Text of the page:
So what is Linked Data? According to Wikipedia, Linked Data “is structured data which is interlinked with other data so it becomes more useful through semantic queries. It builds upon standard Web technologies such as HTTP, RDF and URIs, but rather than using them to serve web pages only for human readers, it extends them to share information in a way that can be read automatically by computers. Part of the vision of linked data is for the Internet to become a global database [24]”. On their website, OCLC has a brief, visual introduction to what linked data actually is. The introduction is labeled “Getting Started with Linked Data [25]”.

The Library of Congress (LC) has been working in this area with its Bibliographic Framework Initiative (BIBFRAME, see: A comment was made by an attendee that a common language is needed to link things and that BIBFRAME is key. They added that the more people use the same ontology and the same format, the better the links and that while BIBFRAME remains LC’s baby, it should become an open standard released to the world.

Also briefly mentioned in the conversation was the Linked Data for Libraries (LD4L) project with which Schreur is very much involved. This is a collaboration of Cornell University Library, Harvard Library Innovation Lab, Stanford University Libraries, and library researchers at the University of Iowa, originally funded by a nearly $1.5 million dollar two-year grant from the Mellon Foundation (see:

In closing, Chapman and Schreur said that a lot of the value of participating in Linked Data initiatives comes from the discipline of structuring data in ways that it can be easily processed by machines (echoing Wang’s earlier comments). Thinking this way leads to a new perspective on the critical importance of consistency, collaboration with partners, and participation on the web.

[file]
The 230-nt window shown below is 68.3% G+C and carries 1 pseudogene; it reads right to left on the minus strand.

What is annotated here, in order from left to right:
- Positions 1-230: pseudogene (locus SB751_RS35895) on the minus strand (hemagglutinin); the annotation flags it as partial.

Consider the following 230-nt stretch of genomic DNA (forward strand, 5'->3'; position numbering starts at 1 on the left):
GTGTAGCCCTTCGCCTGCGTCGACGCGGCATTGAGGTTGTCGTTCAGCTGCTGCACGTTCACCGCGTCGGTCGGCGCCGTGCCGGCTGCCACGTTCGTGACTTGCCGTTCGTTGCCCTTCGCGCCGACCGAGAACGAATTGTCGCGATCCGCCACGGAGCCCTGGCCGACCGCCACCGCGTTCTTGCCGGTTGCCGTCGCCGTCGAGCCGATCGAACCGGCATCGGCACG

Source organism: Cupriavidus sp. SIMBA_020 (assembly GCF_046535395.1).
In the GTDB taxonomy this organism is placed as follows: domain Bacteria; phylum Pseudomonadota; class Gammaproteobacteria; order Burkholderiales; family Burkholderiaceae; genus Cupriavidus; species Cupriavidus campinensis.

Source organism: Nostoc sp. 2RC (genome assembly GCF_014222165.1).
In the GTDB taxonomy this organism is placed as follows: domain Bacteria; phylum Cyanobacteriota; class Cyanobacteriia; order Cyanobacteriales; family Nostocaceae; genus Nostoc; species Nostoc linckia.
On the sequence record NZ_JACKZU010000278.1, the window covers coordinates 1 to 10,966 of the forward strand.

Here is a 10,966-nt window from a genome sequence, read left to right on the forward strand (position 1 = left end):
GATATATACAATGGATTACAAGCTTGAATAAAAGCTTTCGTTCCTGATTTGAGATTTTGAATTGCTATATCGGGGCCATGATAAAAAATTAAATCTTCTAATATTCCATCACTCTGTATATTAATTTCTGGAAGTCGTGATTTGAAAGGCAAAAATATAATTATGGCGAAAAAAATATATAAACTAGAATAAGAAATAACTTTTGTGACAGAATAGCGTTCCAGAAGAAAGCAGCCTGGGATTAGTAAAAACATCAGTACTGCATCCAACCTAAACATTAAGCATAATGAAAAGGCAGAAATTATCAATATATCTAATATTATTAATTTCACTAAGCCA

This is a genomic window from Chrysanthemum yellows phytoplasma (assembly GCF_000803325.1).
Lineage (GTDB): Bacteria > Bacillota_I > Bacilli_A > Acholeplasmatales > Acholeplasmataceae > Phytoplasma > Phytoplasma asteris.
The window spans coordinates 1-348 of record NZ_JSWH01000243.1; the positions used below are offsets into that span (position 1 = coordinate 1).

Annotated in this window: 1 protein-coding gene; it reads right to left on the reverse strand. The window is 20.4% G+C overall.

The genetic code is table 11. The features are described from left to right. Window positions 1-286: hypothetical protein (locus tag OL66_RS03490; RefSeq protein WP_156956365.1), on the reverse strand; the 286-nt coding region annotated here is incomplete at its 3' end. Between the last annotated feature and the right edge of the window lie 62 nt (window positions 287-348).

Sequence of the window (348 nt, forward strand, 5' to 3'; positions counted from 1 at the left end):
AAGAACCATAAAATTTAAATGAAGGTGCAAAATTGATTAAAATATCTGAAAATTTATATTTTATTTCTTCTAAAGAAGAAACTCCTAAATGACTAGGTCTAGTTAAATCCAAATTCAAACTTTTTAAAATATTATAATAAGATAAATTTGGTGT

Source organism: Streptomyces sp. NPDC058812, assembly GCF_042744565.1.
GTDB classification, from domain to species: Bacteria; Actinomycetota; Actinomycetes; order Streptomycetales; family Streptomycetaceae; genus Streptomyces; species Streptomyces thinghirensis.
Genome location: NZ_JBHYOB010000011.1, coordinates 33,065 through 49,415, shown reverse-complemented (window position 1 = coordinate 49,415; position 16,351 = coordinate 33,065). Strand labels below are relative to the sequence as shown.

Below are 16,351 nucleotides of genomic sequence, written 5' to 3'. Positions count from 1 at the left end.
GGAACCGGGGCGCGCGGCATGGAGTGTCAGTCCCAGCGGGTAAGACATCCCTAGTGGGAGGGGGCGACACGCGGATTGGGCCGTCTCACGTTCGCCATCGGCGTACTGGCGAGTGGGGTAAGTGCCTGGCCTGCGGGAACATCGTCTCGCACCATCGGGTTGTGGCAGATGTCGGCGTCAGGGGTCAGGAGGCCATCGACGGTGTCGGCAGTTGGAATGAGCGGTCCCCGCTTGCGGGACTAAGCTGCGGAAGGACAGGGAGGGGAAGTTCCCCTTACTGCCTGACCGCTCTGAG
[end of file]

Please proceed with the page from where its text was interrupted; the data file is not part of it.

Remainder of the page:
The speakers did not use slides, However, John Chapman kindly submitted an article based upon the session and it appears elsewhere in this issue of Information Services and Use.


This, too, was a conversation session and the speakers were Patricia Feeney, Head of Metadata at Crossref, Jonathan Ponder, Metadata Librarian Manager at Ithaka (JSTOR), and Laura Paglione, Project Upholder, Metadata 2020. They all agreed that good metadata is essential to the information infrastructure - from modern languages and medicine to music and movies!  Metadata is data about data; i.e., it is data that is used to describe another item’s content. It can enhance the scope, speed and clarity with which scholarly communities can curate their outputs for optimal discovery and reuse. All agreed that there needs to be metadata standards and JATS was the standard that was most frequently mentioned (see more on this in a later section in this article). Also briefly discussed was the Metadata 2020 initiative. It is a collaboration of publishers, librarians, researchers, funders, and technologists that advocates richer, connected, and reusable, open metadata for all research outputs, which they believe will advance scholarly pursuits for the benefit of society (see: